Some states don't let you hunt fall turkeys. Many more do.
Here's where you can't.
I'm told by insiders wild turkeys live in southern Alaska. Still, no fall (or spring) turkey season is offered here. Plenty of other birds and animals to hunt though.
Back in 2009, the Arkansas Game and Fish Commission abruptly cancelled the fall turkey season, even after it was officially listed in the lawbook.
Low kill numbers and poor hatches were cited.
This hinted at declining flock populations, now estimated at "130,000 to 140,000" according to the National Wild Turkey Federation (NWTF).
Truth is, available spring season dates are fairly short when compared to some other states.
On the upside, the estimated Delaware turkey populations are up 2,000 from last year (6,000 as of this writing). So there's that.
All in all though, turkey hunting opportunities are less than stellar. So no fall season is offered.
Home to Realtree's headquarters, Georgia is one fine turkey hunting state to visit in spring.
Fact is, management of its turkey hunting population is strictly a spring-oriented deal, and has been for a long time. No fall turkey hunting seasons are offered in the state.
The Georgia Department of Natural Resources even tells you why here.
We love Louisiana for its people, lifestyle and culture.
The state has a solid duck hunting tradition. And a spring turkey season.
But no fall flock opportunities are offered.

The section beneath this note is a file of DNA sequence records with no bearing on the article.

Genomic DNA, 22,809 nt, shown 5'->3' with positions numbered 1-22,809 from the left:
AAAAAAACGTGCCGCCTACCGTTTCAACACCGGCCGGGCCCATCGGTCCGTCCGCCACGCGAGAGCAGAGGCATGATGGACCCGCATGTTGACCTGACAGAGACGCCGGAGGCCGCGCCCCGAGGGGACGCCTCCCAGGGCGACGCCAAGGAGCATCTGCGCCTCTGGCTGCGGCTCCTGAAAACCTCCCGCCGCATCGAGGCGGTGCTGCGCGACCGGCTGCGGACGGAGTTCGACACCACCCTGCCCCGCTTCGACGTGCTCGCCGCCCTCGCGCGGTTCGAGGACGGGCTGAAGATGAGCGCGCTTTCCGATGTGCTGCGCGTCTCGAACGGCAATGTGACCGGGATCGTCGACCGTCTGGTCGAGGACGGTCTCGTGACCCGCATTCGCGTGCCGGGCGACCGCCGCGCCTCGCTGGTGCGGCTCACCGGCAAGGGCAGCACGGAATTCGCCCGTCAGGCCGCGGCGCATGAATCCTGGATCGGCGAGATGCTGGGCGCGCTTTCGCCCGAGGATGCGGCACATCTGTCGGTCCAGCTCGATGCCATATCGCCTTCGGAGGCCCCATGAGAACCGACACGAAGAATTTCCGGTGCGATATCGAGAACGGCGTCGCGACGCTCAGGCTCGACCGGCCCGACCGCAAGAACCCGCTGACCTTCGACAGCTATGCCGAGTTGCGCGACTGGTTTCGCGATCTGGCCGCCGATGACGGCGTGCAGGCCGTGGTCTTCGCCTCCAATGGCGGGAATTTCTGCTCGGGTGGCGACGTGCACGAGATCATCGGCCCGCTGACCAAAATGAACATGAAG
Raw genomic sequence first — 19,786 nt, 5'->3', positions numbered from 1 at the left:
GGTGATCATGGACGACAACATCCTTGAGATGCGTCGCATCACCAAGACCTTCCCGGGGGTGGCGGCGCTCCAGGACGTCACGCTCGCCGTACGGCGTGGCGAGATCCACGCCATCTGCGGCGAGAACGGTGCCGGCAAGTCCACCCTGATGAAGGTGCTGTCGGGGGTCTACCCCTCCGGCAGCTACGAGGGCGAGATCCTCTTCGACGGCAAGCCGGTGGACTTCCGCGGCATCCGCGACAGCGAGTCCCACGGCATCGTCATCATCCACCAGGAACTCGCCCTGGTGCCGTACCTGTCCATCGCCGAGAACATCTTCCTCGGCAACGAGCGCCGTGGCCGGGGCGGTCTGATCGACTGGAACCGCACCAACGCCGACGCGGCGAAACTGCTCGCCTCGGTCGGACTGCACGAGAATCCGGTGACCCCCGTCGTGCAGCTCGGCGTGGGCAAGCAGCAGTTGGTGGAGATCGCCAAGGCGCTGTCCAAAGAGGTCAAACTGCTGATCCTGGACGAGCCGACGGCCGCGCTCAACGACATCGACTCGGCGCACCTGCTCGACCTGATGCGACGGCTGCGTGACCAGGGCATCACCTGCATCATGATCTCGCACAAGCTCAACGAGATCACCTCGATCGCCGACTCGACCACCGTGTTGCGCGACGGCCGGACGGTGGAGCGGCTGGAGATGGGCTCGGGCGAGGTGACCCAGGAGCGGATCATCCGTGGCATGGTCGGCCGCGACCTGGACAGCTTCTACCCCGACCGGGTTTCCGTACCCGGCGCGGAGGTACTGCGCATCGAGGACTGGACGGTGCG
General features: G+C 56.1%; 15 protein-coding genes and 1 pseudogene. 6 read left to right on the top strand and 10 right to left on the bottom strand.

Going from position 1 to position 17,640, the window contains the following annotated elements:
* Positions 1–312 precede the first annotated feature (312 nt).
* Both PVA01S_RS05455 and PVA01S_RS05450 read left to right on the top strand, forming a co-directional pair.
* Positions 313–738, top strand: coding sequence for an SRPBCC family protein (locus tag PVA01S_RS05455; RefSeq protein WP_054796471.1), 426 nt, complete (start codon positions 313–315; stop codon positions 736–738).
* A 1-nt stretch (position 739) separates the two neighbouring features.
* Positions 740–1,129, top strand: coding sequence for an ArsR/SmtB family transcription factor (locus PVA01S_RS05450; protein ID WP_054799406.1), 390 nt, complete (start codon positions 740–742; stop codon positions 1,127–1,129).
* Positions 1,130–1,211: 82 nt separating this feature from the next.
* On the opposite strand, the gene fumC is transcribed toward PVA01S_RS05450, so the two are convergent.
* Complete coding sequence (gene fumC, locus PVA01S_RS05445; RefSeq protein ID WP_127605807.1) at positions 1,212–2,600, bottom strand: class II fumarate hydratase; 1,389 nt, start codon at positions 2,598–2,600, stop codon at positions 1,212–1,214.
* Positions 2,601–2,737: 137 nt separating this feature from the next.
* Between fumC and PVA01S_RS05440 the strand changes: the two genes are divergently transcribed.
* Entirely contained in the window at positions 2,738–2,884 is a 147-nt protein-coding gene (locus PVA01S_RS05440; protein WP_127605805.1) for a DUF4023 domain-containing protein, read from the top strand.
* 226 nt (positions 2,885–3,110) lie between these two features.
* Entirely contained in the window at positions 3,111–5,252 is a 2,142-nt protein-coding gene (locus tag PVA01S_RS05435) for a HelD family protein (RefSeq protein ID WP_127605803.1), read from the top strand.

What's the first thing that comes to mind when you think about Nevada?
I guarantee it's not wild turkeys or turkey hunting.
It's likely Las Vegas, followed by maybe the SHOT Show if you're in the outdoor industry.
Then again, Super Slam candidates – turkey hunters who try to kill a bird in all 49 states open to our great tradition – include it in their spring plans.
With a current turkey population estimate of 1,200 birds, opportunities are limited, and none exist for fall turkeys.
As of this writing, North Carolina has a little over twice the estimated wild turkey numbers (260,000) as its southern cousin South Carolina (120,000).
The state has a rich turkey hunting tradition. And the state even had a short winter turkey season on the books not long ago, but not now.
Good news is wild turkey numbers are steady after some challenging years.
Home of the NWTF, South Carolina hunters had long enjoyed a generous bag limit of five spring turkeys. In some ways, they’d been the envy of some of us living in states with just a one- or two-bird limit.
As turkey hunters know, it's been cut to just three gobblers per season (check Wildlife Management Areas for other regulations).
Still, that's a higher season limit than other spring states around the country, perhaps owing to the fact they offer no fall turkey hunting? Agree? Disagree? Comment below.